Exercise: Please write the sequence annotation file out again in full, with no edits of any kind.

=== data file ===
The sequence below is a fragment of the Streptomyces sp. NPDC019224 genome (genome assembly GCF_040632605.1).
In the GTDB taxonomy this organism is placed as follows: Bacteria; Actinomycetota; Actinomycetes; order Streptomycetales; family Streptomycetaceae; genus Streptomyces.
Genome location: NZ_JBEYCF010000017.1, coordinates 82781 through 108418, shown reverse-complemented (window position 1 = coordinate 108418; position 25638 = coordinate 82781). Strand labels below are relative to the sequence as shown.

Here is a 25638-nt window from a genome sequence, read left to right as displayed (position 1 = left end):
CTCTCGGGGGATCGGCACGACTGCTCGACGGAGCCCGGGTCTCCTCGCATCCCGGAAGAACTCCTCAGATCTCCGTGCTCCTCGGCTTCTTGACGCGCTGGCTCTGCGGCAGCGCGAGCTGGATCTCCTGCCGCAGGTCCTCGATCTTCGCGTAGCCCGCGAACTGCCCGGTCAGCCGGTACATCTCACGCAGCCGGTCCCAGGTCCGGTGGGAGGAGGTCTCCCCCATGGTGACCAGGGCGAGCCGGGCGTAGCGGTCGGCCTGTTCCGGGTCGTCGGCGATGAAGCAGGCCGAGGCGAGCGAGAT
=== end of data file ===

The sequence below is a fragment of the Streptomyces sp. NPDC019224 genome (genome assembly GCF_040632605.1).
In the GTDB taxonomy this organism is placed as follows: Bacteria; Actinomycetota; Actinomycetes; order Streptomycetales; family Streptomycetaceae; genus Streptomyces.
Genome location: NZ_JBEYCF010000017.1, coordinates 82781 through 108418, shown reverse-complemented (window position 1 = coordinate 108418; position 25638 = coordinate 82781). Strand labels below are relative to the sequence as shown.

Here is a 25638-nt window from a genome sequence, read left to right as displayed (position 1 = left end):
CTCTCGGGGGATCGGCACGACTGCTCGACGGAGCCCGGGTCTCCTCGCATCCCGGAAGAACTCCTCAGATCTCCGTGCTCCTCGGCTTCTTGACGCGCTGGCTCTGCGGCAGCGCGAGCTGGATCTCCTGCCGCAGGTCCTCGATCTTCGCGTAGCCCGCGAACTGCCCGGTCAGCCGGTACATCTCACGCAGCCGGTCCCAGGTCCGGTGGGAGGAGGTCTCCCCCATGGTGACCAGGGCGAGCCGGGCGTAGCGGTCGGCCTGTTCCGGGTCGTCGGCGATGAAGCAGGCCGAGGCGAGCGAGAT